It is expected to earn $US582.8 million globally in ad revenue this year and nearly $US1 billion next year, according to industry tracker eMarketer. Facebook, which raised $16 billion last year, has a market value of about $109 billion.

 

Gold stocks are likely to come under significant pressure today as traders react to the overnight slump in the gold price.

Gold plunged, after a sudden price tumble in the futures market shattered investor confidence, sending the metal to its biggest one-day drop in more than two months.

Prices also came under pressure as tensions with Syria eased and US data reinforced expectations that the US Federal Reserve will this month start to unwind its monetary stimulus that has bolstered gold prices for the past four years.

Spot gold dropped 3 per cent to $US1325.55 an ounce, for its biggest one-day fall since June 26. Silver sank over 5 per cent and platinum group metals were lower after gold's big jolt lower early in London trading.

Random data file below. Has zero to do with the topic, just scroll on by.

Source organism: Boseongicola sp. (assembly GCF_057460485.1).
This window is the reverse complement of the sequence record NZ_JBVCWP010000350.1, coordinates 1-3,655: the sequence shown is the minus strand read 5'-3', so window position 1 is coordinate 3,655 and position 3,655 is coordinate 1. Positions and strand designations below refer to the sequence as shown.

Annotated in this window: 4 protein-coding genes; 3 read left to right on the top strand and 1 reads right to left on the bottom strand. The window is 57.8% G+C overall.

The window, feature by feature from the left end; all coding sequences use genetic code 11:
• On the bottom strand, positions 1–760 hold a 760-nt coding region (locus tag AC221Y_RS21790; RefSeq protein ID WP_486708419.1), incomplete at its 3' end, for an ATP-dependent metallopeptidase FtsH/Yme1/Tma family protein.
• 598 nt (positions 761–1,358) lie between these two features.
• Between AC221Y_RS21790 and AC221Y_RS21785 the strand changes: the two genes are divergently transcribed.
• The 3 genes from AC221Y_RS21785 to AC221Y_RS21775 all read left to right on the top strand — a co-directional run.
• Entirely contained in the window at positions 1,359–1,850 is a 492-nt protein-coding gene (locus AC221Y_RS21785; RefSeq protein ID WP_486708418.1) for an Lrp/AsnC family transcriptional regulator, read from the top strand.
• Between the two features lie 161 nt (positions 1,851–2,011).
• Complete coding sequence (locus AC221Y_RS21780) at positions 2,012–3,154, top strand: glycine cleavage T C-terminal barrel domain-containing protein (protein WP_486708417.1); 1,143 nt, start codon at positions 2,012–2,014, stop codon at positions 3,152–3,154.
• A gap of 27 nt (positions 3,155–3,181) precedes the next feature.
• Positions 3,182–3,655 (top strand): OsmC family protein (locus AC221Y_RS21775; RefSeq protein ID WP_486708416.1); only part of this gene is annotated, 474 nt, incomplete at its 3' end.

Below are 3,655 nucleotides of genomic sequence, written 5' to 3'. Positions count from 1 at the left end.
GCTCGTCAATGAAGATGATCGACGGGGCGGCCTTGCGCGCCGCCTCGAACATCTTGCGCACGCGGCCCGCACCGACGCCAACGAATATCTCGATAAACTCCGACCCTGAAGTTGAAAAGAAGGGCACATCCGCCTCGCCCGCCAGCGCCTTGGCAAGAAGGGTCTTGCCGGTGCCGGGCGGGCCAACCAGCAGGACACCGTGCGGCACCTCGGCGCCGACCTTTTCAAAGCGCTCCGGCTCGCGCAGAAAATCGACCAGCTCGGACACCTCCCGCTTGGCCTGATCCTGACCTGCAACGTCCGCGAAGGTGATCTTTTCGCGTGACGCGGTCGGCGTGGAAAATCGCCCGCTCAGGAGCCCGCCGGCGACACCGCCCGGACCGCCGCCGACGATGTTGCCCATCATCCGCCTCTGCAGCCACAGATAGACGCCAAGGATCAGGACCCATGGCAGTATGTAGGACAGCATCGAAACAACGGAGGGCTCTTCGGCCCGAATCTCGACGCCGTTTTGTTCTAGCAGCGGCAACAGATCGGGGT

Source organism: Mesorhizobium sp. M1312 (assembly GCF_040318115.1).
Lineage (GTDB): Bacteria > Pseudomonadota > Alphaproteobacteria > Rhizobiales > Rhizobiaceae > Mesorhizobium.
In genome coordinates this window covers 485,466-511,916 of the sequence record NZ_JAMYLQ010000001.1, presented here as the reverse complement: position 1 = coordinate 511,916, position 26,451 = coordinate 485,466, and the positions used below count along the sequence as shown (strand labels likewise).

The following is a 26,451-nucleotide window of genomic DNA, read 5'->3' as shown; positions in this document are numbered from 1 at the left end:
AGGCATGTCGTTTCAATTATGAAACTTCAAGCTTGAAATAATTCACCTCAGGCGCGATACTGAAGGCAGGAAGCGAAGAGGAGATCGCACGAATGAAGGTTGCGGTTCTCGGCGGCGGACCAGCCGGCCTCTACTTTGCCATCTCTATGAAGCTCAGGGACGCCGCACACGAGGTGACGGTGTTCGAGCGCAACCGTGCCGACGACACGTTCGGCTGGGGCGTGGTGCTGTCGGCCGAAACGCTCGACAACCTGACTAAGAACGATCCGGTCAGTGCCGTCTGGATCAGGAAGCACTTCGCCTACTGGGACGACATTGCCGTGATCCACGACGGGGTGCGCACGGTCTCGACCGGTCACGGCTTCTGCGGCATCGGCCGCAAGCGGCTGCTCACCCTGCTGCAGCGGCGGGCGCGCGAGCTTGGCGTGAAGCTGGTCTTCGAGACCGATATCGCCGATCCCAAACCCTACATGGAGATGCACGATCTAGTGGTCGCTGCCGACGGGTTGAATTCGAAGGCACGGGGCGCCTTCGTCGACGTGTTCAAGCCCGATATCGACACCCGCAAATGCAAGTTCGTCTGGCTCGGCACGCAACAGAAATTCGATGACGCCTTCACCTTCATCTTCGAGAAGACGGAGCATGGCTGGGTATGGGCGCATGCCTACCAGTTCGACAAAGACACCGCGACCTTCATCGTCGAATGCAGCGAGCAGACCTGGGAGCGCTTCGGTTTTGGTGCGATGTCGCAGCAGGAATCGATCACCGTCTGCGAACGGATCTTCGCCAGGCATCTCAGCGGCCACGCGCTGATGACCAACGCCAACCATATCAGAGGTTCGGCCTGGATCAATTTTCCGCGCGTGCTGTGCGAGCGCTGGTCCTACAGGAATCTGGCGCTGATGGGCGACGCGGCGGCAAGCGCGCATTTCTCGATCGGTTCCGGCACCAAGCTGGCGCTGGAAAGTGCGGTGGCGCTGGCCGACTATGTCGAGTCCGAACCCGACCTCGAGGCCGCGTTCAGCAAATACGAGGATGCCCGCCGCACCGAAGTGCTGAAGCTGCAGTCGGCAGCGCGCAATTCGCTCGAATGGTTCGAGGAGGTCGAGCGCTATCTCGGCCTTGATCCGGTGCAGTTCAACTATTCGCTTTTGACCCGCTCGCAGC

US gold futures trading was momentarily halted in the afternoon by CME Group's Stop Logic mechanism. In the one minute around the 20-second trading pause, gold prices slid $US10 with an unusually heavy 4300 contracts changing hands, Reuters data showed.

"The block trade of futures and the $US10 gap down spooked the market right out of the gate," said Jeffrey Sica, chief investment officer of Sica Wealth Management.

Sica said that some sovereign wealth funds and hedge funds opted to reduce their gold positions after the sudden decline, extending the gold market's weakness later in the session.

Stop Logic is aimed at preventing large price movements from cascading stop-price orders, an order to sell or buy a security when it reaches a particular price. It also allows participants to provide additional liquidity.

On the way down ... gold this week.

On the way down ... gold this week.

US stocks slipped overnight, ending seven straight days of gains by the S&P 500 index as a drop in precious metal prices dragged mining shares lower.

The Dow Jones Industrial Average was down 25.96 points, or 0.2 per cent, at 15,300.64. The Standard & Poor's 500 Index was down 5.71 points, or 0.3 per cent, at 1683.42. The Nasdaq Composite Index was down 9.04 points, or 0.24 per cent, at 3715.97.